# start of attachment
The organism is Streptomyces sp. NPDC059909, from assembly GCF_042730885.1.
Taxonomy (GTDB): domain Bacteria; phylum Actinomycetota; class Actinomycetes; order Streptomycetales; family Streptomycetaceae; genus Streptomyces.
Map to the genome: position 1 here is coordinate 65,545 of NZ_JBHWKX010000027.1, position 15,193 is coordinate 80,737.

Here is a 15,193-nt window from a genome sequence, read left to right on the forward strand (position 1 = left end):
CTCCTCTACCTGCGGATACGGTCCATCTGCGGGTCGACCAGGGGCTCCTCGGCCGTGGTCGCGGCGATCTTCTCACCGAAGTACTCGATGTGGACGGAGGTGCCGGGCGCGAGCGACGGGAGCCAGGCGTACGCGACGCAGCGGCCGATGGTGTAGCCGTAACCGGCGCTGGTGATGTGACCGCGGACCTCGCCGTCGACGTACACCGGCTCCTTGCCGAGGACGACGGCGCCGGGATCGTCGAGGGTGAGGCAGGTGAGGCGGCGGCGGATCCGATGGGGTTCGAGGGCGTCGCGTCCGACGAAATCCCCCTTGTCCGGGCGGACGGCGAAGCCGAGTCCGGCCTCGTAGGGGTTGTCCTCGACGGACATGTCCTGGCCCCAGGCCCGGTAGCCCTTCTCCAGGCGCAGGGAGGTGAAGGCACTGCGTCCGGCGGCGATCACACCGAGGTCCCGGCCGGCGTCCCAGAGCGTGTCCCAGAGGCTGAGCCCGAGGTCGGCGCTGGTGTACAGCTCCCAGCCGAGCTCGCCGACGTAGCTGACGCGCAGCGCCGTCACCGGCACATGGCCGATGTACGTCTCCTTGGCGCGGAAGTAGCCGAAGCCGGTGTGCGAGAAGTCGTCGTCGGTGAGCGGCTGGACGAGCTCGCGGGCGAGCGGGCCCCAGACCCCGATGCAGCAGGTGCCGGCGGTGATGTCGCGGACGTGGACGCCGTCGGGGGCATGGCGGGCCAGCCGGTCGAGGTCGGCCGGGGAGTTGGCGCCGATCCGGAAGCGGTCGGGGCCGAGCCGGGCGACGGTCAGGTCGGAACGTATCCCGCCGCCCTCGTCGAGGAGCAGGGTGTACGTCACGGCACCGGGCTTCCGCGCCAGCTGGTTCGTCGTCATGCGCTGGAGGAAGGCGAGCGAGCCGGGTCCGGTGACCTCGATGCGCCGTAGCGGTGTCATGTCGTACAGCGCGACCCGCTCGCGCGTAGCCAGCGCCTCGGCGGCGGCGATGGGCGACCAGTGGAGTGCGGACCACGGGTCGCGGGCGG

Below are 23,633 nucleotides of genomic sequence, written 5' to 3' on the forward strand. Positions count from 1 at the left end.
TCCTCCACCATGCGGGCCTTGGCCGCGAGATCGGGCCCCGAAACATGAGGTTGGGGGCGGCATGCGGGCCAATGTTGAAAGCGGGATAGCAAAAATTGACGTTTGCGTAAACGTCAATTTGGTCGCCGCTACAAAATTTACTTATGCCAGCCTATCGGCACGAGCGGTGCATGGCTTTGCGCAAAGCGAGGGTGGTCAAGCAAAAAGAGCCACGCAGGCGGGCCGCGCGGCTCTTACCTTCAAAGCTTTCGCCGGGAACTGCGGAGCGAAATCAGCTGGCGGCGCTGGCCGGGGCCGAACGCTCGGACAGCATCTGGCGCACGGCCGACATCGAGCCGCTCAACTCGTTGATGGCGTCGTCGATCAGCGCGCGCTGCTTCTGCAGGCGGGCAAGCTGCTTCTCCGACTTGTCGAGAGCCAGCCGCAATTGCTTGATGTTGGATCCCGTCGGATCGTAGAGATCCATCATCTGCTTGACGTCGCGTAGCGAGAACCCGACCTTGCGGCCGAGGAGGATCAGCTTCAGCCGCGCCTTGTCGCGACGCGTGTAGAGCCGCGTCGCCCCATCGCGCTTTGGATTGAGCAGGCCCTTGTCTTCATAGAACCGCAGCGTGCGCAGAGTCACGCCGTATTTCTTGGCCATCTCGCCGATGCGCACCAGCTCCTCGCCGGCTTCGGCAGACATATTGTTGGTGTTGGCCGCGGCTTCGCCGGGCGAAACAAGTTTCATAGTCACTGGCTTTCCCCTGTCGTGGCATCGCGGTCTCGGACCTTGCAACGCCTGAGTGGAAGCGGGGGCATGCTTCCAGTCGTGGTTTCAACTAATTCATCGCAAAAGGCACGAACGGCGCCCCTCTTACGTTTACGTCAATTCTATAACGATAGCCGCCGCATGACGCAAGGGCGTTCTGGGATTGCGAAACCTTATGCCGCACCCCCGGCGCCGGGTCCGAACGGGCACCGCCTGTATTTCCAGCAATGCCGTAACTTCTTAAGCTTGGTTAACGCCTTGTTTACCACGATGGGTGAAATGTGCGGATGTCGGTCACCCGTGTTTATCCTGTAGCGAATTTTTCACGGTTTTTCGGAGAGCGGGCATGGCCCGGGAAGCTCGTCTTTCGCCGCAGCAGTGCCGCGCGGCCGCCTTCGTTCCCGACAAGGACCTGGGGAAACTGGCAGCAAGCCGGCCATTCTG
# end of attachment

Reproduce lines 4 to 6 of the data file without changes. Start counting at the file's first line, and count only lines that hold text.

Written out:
Here is a 15,193-nt window from a genome sequence, read left to right on the forward strand (position 1 = left end):
CTCCTCTACCTGCGGATACGGTCCATCTGCGGGTCGACCAGGGGCTCCTCGGCCGTGGTCGCGGCGATCTTCTCACCGAAGTACTCGATGTGGACGGAGGTGCCGGGCGCGAGCGACGGGAGCCAGGCGTACGCGACGCAGCGGCCGATGGTGTAGCCGTAACCGGCGCTGGTGATGTGACCGCGGACCTCGCCGTCGACGTACACCGGCTCCTTGCCGAGGACGACGGCGCCGGGATCGTCGAGGGTGAGGCAGGTGAGGCGGCGGCGGATCCGATGGGGTTCGAGGGCGTCGCGTCCGACGAAATCCCCCTTGTCCGGGCGGACGGCGAAGCCGAGTCCGGCCTCGTAGGGGTTGTCCTCGACGGACATGTCCTGGCCCCAGGCCCGGTAGCCCTTCTCCAGGCGCAGGGAGGTGAAGGCACTGCGTCCGGCGGCGATCACACCGAGGTCCCGGCCGGCGTCCCAGAGCGTGTCCCAGAGGCTGAGCCCGAGGTCGGCGCTGGTGTACAGCTCCCAGCCGAGCTCGCCGACGTAGCTGACGCGCAGCGCCGTCACCGGCACATGGCCGATGTACGTCTCCTTGGCGCGGAAGTAGCCGAAGCCGGTGTGCGAGAAGTCGTCGTCGGTGAGCGGCTGGACGAGCTCGCGGGCGAGCGGGCCCCAGACCCCGATGCAGCAGGTGCCGGCGGTGATGTCGCGGACGTGGACGCCGTCGGGGGCATGGCGGGCCAGCCGGTCGAGGTCGGCCGGGGAGTTGGCGCCGATCCGGAAGCGGTCGGGGCCGAGCCGGGCGACGGTCAGGTCGGAACGTATCCCGCCGCCCTCGTCGAGGAGCAGGGTGTACGTCACGGCACCGGGCTTCCGCGCCAGCTGGTTCGTCGTCATGCGCTGGAGGAAGGCGAGCGAGCCGGGTCCGGTGACCTCGATGCGCCGTAGCGGTGTCATGTCGTACAGCGCGACCCGCTCGCGCGTAGCCAGCGCCTCGGCGGCGGCGATGGGCGACCAGTGGAGTGCGGACCACGGGTCGCGGGCGG

Below are 23,633 nucleotides of genomic sequence, written 5' to 3' on the forward strand. Positions count from 1 at the left end.